Micromagnetic study of the double-layered MR elements

Thumbnail Image
Yoo, Hah
Major Professor
Terry A. Smay
Committee Member
Journal Title
Journal ISSN
Volume Title
Research Projects
Organizational Units
Organizational Unit
Electrical and Computer Engineering

The Department of Electrical and Computer Engineering (ECpE) contains two focuses. The focus on Electrical Engineering teaches students in the fields of control systems, electromagnetics and non-destructive evaluation, microelectronics, electric power & energy systems, and the like. The Computer Engineering focus teaches in the fields of software systems, embedded systems, networking, information security, computer architecture, etc.

The Department of Electrical Engineering was formed in 1909 from the division of the Department of Physics and Electrical Engineering. In 1985 its name changed to Department of Electrical Engineering and Computer Engineering. In 1995 it became the Department of Electrical and Computer Engineering.

Dates of Existence

Historical Names

  • Department of Electrical Engineering (1909-1985)
  • Department of Electrical Engineering and Computer Engineering (1985-1995)

Related Units

Journal Issue
Is Version Of

The magnetization distribution of laminated thin film elements in which two homogeneous magnetic layers are separated by nonmagnetic layer has been studied. These magnetoresistive thin film elements have applications in high density magnetic read heads and nonvolatile computer memory systems. Generally, the elements are 2 x 20 [mu]m with 150 A thick magnetic layers and 50 A thick nonmagnetic layer;The exact analysis of the magnetization distribution of the element can be accomplished by solving the elliptic partial differential equation known as the micromagnetic equation. The boundary condition of the equation is obtained by assuming that the magnetization is pinned to the edge of the element. For the numerical analysis each magnetic layer is divided into 40 x 100 segments. It is assumed that only coherent rotation is allowed inside a segment. The demagnetizing field is obtained by integrating the surface poles generated at the boundaries of the segments. The standard five-point method is used to solve the equation. The point iteration with the updated demagnetizing field plays critical role in getting the convergence. Because of the small dimension of the elements, exchange and demagnetizing fields play significant roles in the equation. The two different shapes of elements considered are rectangular shape and diamond shape. Each shape is solved with its uniaxial anisotropy axis either parallel or perpendicular to the long dimension of the element. The present solutions suggest that the transverse diamond type element shows the smoothest angle distribution.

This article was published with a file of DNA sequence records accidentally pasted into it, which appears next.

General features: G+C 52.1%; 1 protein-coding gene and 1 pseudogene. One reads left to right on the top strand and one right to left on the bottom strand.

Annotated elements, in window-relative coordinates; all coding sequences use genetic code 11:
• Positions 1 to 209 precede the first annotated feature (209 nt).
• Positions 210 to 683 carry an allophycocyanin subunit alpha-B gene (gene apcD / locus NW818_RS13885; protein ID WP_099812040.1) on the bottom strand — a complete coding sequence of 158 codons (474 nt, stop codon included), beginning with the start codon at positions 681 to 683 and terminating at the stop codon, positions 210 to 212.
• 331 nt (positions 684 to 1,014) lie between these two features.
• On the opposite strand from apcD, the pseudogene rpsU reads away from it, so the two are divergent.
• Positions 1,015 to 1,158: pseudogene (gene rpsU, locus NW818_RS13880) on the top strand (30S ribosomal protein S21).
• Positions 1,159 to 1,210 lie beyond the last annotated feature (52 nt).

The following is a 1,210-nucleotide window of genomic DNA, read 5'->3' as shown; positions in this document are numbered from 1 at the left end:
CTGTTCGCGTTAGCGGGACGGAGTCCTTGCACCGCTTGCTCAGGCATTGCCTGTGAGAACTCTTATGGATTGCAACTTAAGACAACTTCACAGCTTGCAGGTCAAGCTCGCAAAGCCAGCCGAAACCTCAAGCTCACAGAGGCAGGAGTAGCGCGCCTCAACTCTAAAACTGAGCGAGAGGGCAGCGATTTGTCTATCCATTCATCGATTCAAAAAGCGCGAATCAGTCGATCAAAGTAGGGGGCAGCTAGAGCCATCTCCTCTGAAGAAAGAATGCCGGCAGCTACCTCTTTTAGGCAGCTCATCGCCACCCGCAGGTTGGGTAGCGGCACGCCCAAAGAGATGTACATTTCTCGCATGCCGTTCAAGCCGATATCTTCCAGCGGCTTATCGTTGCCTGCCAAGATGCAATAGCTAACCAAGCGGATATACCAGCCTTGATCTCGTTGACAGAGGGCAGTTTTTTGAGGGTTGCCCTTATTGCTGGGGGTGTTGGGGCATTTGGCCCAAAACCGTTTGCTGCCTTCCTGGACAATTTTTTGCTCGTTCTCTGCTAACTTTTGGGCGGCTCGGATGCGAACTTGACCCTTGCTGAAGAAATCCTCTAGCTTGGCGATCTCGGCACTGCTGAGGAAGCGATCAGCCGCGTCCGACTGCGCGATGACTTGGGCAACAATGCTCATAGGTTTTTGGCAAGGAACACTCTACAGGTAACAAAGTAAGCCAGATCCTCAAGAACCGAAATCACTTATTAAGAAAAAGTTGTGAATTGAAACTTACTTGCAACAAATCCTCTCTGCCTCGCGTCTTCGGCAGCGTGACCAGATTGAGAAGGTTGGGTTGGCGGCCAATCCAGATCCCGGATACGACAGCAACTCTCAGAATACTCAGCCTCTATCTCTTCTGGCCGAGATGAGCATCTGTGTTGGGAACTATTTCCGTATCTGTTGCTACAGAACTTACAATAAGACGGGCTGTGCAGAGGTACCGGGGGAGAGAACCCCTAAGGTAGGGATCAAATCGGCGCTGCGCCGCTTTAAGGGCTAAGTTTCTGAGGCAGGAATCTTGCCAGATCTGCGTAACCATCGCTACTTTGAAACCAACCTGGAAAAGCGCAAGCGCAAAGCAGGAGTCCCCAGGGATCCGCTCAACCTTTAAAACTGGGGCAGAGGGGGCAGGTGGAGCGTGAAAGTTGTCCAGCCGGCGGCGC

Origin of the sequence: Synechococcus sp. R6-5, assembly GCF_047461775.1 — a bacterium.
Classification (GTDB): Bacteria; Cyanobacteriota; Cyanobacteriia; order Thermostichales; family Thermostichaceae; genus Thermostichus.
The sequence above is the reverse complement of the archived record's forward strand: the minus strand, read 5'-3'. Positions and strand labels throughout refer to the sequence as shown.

Subject Categories
Fri Jan 01 00:00:00 UTC 1988